The General Medical Council (GMC) has reacted to the continuing unease about foreign doctors working in the UK by insisting that they undertake a basic training test before starting work for the NHS.
The GMC will run induction courses for those coming to the country from overseas as well as graduates from British medical schools after it claimed that many doctors came over with little or no preparation and with no support to help them adjust to the demands of the job.
The GMC has taken the action in the face of growing criticism to the use of foreign doctors which has continued since 2008 when Dr Daniel Ubani, on his first shift in the UK, and who could speak only limited English, gave a fatal dose of a painkiller to a pensioner. The concern is greater over doctors coming into the country from Europe as EU freedom of movement legislation stops the GMC testing them on their competence or even their language skills.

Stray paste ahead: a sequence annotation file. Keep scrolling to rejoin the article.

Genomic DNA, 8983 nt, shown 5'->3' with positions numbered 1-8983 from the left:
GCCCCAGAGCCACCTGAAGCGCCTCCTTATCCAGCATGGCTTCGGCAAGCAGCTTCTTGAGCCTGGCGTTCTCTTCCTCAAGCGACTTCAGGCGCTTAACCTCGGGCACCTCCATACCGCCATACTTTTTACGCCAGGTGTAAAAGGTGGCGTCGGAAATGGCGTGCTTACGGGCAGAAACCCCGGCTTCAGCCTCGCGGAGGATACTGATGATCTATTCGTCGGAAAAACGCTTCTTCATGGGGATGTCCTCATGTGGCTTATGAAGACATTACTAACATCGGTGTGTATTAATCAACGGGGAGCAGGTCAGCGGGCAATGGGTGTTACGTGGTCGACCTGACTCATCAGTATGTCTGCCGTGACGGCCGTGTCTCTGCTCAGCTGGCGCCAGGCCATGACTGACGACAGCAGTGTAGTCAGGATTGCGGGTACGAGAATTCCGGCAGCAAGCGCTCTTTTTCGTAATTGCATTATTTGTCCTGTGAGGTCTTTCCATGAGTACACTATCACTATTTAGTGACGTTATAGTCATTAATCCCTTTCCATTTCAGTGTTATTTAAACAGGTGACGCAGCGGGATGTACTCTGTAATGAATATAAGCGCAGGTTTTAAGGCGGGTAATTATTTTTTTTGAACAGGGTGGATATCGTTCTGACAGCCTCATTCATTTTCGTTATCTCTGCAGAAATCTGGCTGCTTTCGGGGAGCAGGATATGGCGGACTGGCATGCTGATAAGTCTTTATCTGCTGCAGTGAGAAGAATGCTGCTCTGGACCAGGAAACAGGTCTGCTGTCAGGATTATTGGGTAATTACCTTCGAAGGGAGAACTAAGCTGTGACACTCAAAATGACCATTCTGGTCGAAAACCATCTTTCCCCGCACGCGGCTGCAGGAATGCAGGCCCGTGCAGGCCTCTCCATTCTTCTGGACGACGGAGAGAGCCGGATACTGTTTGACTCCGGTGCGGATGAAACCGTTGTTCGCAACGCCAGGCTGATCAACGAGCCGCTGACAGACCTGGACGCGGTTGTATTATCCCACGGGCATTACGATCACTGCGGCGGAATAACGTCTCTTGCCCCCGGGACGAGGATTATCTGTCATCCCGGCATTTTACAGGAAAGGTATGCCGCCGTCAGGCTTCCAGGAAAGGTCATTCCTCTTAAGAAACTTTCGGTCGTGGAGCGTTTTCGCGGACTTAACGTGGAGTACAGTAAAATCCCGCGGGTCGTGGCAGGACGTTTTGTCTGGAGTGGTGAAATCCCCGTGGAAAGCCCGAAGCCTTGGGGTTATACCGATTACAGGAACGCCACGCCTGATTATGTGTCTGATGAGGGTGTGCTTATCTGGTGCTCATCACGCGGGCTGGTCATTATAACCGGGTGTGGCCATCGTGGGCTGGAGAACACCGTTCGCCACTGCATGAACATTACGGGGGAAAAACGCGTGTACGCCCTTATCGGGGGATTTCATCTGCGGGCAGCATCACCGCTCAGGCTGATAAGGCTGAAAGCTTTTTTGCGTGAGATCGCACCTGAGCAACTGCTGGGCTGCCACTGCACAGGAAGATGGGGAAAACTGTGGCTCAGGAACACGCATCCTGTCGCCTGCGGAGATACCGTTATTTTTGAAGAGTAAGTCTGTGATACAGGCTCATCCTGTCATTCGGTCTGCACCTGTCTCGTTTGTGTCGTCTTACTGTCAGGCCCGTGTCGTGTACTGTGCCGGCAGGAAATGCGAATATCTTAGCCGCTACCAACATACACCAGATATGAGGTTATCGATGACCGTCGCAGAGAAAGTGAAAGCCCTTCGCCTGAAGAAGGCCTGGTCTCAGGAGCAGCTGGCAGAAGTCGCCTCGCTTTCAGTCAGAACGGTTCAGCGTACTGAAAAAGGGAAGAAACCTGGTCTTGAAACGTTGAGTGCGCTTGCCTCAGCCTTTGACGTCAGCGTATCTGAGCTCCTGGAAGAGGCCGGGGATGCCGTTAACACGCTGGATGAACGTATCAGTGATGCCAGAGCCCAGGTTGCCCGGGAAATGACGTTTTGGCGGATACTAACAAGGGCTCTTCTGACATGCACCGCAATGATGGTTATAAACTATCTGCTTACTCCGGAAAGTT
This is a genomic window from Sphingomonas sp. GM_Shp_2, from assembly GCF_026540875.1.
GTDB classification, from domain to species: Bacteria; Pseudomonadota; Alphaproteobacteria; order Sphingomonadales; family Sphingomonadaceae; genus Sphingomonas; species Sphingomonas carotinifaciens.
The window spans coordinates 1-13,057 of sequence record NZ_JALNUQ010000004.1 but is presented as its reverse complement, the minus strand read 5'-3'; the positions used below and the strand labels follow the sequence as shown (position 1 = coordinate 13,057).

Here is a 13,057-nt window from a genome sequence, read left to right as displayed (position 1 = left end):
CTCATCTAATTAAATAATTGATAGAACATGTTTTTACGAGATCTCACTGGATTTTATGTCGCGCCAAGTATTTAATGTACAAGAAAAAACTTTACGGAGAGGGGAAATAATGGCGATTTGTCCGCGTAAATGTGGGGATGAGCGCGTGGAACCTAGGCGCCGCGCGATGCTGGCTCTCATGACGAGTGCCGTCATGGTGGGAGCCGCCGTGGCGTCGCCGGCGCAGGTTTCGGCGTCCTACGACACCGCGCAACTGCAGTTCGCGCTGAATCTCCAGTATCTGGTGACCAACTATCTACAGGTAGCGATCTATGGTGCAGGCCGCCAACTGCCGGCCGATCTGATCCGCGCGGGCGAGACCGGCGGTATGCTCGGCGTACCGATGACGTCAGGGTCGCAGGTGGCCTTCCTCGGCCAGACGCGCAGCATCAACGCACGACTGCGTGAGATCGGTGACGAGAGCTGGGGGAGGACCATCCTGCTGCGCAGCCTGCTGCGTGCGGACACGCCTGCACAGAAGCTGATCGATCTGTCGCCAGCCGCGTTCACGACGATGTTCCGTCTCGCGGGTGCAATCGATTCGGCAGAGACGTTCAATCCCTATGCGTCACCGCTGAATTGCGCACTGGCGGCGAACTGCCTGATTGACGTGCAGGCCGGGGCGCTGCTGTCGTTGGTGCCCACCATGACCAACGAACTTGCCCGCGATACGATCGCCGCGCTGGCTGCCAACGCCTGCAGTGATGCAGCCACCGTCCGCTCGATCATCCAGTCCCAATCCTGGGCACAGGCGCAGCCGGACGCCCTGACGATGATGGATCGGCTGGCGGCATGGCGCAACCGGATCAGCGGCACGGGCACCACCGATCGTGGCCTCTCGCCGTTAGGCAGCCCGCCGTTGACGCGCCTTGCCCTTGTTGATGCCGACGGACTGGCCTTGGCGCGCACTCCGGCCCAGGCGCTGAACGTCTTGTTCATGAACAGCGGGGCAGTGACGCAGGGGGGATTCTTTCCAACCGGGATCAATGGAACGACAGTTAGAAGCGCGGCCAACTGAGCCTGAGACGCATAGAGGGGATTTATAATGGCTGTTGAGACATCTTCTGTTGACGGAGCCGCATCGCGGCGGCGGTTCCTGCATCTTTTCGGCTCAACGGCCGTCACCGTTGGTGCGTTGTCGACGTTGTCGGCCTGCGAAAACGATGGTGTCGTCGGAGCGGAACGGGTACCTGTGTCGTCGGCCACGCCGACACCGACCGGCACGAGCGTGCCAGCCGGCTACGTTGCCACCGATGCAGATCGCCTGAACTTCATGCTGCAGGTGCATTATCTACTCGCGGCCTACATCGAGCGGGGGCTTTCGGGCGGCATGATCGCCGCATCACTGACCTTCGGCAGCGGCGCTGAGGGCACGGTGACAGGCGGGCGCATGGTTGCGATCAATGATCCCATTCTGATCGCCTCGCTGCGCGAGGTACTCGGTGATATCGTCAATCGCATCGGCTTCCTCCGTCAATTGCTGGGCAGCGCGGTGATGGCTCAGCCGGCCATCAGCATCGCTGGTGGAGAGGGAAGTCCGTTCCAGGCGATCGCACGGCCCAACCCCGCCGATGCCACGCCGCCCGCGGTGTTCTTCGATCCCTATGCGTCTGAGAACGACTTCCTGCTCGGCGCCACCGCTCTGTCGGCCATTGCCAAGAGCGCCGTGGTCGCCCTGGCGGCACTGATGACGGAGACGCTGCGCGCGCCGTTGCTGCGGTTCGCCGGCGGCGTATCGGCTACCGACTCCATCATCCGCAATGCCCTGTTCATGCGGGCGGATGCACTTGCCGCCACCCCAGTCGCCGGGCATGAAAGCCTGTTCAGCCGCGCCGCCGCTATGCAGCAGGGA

A new report on medical education and practice within the UK, published by the GMC, states that a third of doctors working in the UK qualified overseas and says that while the organisation still cannot test them for their language ability, they will have to complete an induction programme, which will cover issues such as their bedside manner, confidentiality and the importance of explaining medical diagnoses to patients.
GMC chief executive Niall Dickson, whilst saying there was a lack of support and training for doctors coming to the UK from overseas, admitted that there was real concern over being unable to test incoming doctors for their English language skills.